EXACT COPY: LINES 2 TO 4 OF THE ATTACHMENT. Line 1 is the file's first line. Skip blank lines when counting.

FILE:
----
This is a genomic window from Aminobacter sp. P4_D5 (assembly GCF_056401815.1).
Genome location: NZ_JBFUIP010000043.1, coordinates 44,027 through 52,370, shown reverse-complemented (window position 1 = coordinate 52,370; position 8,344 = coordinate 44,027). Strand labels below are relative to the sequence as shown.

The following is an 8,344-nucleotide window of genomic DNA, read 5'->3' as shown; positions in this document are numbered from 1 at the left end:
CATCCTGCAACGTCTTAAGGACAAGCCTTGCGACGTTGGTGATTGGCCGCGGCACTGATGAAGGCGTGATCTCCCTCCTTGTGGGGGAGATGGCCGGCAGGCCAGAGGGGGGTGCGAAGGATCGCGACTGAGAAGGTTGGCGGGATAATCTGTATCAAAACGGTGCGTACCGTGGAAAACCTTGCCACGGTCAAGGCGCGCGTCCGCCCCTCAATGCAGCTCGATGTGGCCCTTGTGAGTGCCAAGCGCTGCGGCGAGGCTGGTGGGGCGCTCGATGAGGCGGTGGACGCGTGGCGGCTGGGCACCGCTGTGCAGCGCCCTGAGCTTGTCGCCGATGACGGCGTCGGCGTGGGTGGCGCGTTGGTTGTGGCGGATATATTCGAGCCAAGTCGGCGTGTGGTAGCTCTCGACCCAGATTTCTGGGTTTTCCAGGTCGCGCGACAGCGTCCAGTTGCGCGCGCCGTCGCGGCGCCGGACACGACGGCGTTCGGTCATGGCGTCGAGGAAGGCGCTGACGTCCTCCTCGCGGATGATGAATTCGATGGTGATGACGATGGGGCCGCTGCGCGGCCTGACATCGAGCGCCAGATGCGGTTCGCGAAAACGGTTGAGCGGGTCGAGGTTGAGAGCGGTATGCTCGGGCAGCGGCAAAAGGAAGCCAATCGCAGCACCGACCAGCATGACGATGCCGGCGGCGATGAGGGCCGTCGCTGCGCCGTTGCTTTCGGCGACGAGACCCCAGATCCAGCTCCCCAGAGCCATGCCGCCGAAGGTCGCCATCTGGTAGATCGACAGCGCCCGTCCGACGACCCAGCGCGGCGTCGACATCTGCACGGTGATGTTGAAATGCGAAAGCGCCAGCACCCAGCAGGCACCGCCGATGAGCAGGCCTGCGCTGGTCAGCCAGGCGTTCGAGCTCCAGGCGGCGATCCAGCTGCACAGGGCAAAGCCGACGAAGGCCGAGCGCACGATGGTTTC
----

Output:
Genome location: NZ_JBFUIP010000043.1, coordinates 44,027 through 52,370, shown reverse-complemented (window position 1 = coordinate 52,370; position 8,344 = coordinate 44,027). Strand labels below are relative to the sequence as shown.

The following is an 8,344-nucleotide window of genomic DNA, read 5'->3' as shown; positions in this document are numbered from 1 at the left end:
CATCCTGCAACGTCTTAAGGACAAGCCTTGCGACGTTGGTGATTGGCCGCGGCACTGATGAAGGCGTGATCTCCCTCCTTGTGGGGGAGATGGCCGGCAGGCCAGAGGGGGGTGCGAAGGATCGCGACTGAGAAGGTTGGCGGGATAATCTGTATCAAAACGGTGCGTACCGTGGAAAACCTTGCCACGGTCAAGGCGCGCGTCCGCCCCTCAATGCAGCTCGATGTGGCCCTTGTGAGTGCCAAGCGCTGCGGCGAGGCTGGTGGGGCGCTCGATGAGGCGGTGGACGCGTGGCGGCTGGGCACCGCTGTGCAGCGCCCTGAGCTTGTCGCCGATGACGGCGTCGGCGTGGGTGGCGCGTTGGTTGTGGCGGATATATTCGAGCCAAGTCGGCGTGTGGTAGCTCTCGACCCAGATTTCTGGGTTTTCCAGGTCGCGCGACAGCGTCCAGTTGCGCGCGCCGTCGCGGCGCCGGACACGACGGCGTTCGGTCATGGCGTCGAGGAAGGCGCTGACGTCCTCCTCGCGGATGATGAATTCGATGGTGATGACGATGGGGCCGCTGCGCGGCCTGACATCGAGCGCCAGATGCGGTTCGCGAAAACGGTTGAGCGGGTCGAGGTTGAGAGCGGTATGCTCGGGCAGCGGCAAAAGGAAGCCAATCGCAGCACCGACCAGCATGACGATGCCGGCGGCGATGAGGGCCGTCGCTGCGCCGTTGCTTTCGGCGACGAGACCCCAGATCCAGCTCCCCAGAGCCATGCCGCCGAAGGTCGCCATCTGGTAGATCGACAGCGCCCGTCCGACGACCCAGCGCGGCGTCGACATCTGCACGGTGATGTTGAAATGCGAAAGCGCCAGCACCCAGCAGGCACCGCCGATGAGCAGGCCTGCGCTGGTCAGCCAGGCGTTCGAGCTCCAGGCGGCGATCCAGCTGCACAGGGCAAAGCCGACGAAGGCCGAGCGCACGATGGTTTC